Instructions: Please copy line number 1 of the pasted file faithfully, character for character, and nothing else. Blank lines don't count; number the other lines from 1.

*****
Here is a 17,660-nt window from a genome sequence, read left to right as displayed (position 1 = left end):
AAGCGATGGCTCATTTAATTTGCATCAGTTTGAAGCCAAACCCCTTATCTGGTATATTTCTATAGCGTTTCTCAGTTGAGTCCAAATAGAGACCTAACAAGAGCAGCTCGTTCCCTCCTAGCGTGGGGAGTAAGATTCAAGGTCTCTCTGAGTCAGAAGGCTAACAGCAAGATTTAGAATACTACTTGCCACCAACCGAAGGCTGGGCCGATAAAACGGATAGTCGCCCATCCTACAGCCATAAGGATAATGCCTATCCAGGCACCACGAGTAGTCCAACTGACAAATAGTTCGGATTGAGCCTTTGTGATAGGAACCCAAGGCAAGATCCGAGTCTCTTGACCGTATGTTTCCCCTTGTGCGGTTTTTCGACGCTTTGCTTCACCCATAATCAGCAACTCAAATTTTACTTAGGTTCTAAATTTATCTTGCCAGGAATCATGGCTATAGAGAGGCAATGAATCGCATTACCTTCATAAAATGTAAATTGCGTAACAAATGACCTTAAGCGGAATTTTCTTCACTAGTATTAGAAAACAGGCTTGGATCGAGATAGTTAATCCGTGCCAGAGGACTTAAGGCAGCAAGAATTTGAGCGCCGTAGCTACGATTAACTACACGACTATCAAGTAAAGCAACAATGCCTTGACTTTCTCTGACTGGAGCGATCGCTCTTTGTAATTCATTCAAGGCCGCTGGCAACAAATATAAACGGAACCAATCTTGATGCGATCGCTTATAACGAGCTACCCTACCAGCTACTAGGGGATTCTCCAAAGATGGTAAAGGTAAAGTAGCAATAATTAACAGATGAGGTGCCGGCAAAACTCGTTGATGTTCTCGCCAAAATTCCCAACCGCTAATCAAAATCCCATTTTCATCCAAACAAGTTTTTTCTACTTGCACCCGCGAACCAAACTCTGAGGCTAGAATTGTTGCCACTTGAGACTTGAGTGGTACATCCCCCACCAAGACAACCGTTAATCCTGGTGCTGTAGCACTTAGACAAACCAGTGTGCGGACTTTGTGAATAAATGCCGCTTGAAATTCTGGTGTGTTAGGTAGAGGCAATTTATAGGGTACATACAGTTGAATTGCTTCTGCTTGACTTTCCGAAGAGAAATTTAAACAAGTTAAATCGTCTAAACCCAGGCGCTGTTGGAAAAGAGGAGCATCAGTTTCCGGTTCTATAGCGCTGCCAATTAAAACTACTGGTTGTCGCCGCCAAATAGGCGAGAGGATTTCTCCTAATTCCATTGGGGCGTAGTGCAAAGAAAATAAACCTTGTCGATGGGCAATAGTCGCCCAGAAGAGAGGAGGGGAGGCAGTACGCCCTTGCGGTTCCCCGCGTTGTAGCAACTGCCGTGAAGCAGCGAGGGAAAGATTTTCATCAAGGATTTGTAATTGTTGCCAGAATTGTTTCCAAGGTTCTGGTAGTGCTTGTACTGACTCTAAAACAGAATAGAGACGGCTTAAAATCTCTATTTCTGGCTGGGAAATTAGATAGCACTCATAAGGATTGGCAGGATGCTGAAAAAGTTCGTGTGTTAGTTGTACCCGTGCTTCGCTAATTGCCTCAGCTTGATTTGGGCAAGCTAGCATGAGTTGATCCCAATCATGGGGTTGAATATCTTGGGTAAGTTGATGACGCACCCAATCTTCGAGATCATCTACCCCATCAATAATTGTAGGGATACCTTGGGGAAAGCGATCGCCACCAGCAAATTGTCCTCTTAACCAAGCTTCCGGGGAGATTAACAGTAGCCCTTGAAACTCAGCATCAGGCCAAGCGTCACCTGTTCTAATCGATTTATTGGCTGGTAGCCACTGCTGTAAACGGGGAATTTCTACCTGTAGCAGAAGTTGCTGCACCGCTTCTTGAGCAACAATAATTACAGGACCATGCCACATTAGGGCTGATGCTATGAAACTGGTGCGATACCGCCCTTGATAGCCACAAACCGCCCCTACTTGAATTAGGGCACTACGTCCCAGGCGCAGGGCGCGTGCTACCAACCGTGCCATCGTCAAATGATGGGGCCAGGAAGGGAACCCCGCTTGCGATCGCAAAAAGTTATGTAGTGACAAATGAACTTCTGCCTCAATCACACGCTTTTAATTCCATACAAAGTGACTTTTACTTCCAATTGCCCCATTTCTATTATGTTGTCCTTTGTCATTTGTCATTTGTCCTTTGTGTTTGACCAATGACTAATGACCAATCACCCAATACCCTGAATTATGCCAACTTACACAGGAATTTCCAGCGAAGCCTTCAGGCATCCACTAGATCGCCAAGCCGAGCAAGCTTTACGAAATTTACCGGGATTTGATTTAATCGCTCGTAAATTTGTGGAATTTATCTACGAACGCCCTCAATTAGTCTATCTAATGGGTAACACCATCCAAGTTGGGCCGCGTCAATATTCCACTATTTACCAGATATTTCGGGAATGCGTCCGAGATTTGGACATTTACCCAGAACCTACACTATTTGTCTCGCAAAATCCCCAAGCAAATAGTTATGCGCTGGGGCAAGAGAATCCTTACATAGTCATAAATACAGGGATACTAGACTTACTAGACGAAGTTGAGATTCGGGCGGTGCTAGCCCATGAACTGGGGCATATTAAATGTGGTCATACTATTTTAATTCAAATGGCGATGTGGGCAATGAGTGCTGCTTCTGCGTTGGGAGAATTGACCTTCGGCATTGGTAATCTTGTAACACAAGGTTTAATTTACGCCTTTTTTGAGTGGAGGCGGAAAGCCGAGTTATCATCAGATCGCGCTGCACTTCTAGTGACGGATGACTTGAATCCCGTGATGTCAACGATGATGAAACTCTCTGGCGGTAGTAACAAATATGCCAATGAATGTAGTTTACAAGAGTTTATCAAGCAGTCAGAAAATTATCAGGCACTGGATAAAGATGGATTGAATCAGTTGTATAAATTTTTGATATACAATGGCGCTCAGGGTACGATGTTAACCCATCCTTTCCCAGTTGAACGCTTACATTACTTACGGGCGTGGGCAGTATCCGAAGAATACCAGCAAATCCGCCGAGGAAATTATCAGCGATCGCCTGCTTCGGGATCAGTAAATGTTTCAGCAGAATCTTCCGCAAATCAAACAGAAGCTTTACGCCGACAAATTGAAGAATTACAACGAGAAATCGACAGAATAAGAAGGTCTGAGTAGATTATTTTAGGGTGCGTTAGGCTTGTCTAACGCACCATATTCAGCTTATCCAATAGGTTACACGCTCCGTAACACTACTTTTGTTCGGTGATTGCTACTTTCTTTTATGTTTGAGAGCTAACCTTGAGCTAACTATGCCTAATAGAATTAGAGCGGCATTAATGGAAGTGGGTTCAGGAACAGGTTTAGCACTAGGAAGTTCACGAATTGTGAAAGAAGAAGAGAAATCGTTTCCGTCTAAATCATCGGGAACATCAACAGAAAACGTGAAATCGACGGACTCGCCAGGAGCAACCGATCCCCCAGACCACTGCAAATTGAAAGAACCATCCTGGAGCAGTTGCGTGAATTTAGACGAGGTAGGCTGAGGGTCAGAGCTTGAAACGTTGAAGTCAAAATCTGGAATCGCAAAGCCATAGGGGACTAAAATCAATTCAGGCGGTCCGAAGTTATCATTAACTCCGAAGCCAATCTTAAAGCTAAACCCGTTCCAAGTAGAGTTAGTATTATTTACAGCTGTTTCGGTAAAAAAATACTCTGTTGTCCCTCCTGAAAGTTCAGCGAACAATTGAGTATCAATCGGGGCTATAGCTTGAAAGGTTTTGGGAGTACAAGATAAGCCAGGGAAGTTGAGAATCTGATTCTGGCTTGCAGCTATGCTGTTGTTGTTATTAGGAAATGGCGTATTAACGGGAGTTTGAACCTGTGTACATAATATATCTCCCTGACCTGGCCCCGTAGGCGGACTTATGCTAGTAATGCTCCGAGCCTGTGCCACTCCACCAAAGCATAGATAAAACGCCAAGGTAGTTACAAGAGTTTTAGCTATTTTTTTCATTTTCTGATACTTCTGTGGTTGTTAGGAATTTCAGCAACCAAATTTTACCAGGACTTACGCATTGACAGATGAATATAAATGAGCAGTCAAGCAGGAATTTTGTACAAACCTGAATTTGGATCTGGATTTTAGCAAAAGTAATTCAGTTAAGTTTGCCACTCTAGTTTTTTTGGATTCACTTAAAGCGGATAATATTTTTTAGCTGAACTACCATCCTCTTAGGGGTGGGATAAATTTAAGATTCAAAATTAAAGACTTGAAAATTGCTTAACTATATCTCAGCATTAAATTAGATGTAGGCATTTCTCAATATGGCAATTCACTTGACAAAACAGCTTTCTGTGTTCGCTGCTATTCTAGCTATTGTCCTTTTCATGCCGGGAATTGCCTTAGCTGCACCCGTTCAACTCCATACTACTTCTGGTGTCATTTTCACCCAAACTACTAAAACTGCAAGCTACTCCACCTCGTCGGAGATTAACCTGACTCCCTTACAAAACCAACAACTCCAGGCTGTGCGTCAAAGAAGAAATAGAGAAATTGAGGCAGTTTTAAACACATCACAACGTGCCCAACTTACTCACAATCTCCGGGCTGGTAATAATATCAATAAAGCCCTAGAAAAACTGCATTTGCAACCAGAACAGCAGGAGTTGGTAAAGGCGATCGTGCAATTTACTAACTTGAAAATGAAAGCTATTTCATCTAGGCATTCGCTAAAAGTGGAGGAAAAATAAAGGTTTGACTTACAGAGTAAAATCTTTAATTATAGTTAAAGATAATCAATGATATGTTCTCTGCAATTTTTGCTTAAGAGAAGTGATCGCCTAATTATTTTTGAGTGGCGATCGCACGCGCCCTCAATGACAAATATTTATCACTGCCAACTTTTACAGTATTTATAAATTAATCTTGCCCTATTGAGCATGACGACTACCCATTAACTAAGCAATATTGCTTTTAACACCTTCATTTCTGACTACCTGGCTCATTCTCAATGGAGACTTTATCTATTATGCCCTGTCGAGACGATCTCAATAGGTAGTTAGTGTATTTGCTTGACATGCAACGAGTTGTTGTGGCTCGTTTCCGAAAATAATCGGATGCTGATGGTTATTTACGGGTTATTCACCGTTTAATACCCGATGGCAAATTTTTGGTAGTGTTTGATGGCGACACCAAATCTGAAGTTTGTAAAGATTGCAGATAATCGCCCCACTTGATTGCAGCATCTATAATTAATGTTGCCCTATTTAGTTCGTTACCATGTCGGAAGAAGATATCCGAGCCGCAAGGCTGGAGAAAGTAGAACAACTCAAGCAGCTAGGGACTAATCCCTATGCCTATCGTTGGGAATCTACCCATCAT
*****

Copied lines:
Here is a 17,660-nt window from a genome sequence, read left to right as displayed (position 1 = left end):